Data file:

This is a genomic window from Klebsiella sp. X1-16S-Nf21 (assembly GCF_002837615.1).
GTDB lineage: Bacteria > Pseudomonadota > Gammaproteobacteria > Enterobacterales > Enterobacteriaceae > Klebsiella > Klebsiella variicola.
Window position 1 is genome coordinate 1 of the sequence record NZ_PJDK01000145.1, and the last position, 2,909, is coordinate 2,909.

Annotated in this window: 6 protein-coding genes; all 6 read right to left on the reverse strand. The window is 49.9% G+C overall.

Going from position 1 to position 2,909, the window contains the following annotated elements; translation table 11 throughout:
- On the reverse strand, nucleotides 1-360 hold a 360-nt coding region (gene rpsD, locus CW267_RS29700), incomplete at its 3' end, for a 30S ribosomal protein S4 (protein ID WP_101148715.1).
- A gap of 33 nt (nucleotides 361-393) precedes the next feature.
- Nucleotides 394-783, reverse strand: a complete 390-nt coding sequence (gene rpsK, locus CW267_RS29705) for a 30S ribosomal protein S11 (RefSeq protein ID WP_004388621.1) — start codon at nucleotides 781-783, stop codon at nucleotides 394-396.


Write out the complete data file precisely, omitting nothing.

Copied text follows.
This is a genomic window from Klebsiella sp. X1-16S-Nf21 (assembly GCF_002837615.1).
GTDB lineage: Bacteria > Pseudomonadota > Gammaproteobacteria > Enterobacterales > Enterobacteriaceae > Klebsiella > Klebsiella variicola.
Window position 1 is genome coordinate 1 of the sequence record NZ_PJDK01000145.1, and the last position, 2,909, is coordinate 2,909.

Annotated in this window: 6 protein-coding genes; all 6 read right to left on the reverse strand. The window is 49.9% G+C overall.

Going from position 1 to position 2,909, the window contains the following annotated elements; translation table 11 throughout:
- On the reverse strand, nucleotides 1-360 hold a 360-nt coding region (gene rpsD, locus CW267_RS29700), incomplete at its 3' end, for a 30S ribosomal protein S4 (protein ID WP_101148715.1).
- A gap of 33 nt (nucleotides 361-393) precedes the next feature.
- Nucleotides 394-783, reverse strand: a complete 390-nt coding sequence (gene rpsK, locus CW267_RS29705) for a 30S ribosomal protein S11 (RefSeq protein ID WP_004388621.1) — start codon at nucleotides 781-783, stop codon at nucleotides 394-396.